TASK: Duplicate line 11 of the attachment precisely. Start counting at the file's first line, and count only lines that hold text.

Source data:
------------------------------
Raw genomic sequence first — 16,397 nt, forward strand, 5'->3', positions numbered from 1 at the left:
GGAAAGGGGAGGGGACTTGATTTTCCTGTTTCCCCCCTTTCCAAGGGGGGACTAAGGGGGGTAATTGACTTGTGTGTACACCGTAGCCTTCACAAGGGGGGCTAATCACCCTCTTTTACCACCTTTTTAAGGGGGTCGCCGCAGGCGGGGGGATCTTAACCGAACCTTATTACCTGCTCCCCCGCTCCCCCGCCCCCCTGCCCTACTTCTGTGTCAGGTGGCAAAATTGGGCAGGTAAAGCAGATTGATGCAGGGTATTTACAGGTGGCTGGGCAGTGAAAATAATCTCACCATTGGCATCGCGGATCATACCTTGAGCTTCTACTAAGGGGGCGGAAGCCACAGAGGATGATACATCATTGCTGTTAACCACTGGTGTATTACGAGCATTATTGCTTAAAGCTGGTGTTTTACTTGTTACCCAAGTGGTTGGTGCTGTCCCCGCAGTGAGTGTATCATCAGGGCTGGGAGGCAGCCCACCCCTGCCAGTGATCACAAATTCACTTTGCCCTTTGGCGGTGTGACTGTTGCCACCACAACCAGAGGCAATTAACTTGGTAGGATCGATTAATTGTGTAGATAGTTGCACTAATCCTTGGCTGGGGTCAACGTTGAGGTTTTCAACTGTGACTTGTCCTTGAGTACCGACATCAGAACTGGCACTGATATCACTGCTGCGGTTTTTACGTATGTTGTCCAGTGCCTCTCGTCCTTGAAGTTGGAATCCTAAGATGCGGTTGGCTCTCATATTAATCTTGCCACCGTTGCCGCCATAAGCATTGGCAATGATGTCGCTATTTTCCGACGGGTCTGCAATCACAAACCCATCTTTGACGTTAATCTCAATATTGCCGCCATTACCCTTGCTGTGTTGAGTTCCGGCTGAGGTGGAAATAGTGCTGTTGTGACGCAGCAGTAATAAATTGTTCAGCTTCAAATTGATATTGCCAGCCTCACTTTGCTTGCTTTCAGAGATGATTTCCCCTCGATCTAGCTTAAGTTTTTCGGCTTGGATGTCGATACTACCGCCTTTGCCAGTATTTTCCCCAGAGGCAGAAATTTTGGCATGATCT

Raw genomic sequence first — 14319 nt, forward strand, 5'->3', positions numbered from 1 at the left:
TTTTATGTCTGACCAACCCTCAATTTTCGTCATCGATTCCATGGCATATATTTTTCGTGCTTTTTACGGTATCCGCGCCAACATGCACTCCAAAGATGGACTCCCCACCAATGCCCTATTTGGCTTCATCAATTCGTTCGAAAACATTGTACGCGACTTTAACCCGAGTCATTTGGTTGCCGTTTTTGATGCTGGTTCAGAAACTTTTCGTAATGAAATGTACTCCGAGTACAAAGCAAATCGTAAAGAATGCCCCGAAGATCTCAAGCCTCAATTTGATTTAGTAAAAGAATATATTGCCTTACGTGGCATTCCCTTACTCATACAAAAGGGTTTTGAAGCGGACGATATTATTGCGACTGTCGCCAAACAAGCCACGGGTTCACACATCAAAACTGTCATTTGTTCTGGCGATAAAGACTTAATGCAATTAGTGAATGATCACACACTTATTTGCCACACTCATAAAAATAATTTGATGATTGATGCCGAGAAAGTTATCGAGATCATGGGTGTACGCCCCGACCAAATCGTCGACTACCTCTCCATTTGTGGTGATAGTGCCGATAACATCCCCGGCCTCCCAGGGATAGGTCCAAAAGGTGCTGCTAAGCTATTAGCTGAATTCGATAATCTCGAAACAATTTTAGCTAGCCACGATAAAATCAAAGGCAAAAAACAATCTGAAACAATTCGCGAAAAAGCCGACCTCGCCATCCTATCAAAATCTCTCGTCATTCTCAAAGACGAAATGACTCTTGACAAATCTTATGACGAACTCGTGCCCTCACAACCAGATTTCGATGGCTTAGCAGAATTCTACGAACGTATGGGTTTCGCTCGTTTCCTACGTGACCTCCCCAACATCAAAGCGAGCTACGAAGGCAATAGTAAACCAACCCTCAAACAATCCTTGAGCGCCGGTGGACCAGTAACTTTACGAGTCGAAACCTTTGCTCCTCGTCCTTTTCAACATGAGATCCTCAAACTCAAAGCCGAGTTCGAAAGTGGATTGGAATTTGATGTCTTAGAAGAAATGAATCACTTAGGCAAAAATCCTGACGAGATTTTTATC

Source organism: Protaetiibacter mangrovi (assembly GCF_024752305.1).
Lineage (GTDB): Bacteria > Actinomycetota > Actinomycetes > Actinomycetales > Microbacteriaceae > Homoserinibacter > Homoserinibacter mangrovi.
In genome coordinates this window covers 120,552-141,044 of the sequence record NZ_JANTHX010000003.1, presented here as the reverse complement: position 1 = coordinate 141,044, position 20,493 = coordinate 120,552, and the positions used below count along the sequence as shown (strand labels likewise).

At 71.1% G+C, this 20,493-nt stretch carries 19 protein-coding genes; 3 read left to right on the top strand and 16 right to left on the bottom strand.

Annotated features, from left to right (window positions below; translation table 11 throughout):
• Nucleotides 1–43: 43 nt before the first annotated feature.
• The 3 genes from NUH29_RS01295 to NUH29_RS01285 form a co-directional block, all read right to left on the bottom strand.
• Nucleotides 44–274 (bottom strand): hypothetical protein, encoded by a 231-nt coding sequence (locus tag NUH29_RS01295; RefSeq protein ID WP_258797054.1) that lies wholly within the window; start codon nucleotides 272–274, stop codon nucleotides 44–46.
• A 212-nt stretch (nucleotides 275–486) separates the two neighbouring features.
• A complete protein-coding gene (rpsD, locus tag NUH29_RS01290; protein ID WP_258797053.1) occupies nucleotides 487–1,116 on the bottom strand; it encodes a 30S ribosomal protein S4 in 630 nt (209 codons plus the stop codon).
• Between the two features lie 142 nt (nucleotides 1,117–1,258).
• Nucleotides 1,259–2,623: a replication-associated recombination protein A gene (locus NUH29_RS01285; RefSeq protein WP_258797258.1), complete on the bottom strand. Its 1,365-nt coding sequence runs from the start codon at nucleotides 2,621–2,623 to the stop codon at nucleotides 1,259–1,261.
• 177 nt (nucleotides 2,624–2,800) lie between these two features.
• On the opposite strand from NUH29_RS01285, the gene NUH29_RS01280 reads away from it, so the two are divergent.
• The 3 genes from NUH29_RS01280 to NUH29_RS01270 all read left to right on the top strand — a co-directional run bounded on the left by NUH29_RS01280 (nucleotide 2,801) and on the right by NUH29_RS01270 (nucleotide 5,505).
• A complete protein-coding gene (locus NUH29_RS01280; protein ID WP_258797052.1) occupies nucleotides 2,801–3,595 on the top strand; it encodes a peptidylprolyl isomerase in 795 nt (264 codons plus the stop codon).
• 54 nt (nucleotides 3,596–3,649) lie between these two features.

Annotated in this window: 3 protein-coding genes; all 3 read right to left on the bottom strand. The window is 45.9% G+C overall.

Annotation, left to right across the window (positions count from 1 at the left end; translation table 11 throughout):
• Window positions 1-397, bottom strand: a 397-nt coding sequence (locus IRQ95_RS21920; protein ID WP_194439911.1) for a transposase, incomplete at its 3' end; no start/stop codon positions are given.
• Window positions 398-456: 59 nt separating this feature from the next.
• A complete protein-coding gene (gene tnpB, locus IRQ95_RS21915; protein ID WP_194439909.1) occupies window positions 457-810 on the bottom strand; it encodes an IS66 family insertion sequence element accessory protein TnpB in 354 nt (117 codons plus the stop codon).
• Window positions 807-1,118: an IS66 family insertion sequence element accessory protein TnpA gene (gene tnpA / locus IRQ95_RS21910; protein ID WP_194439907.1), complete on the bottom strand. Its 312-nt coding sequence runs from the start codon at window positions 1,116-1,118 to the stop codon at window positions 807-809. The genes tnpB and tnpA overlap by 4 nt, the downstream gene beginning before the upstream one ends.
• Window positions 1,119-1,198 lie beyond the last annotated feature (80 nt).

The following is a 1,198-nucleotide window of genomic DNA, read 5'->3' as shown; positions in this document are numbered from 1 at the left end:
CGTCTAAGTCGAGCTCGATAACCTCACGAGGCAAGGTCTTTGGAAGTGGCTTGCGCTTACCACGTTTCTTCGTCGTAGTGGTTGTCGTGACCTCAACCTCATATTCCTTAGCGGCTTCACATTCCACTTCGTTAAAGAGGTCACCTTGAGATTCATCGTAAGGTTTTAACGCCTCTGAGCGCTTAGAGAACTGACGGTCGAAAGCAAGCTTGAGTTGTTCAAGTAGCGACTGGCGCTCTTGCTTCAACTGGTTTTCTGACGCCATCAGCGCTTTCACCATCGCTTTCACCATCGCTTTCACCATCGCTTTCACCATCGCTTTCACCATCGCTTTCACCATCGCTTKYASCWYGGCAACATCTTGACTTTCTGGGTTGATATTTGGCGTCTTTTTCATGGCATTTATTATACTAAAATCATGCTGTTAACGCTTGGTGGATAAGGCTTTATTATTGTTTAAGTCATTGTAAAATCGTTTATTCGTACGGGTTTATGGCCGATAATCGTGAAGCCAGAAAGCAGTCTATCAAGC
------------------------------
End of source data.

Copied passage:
• The 3 genes from NUH29_RS01295 to NUH29_RS01285 form a co-directional block, all read right to left on the bottom strand.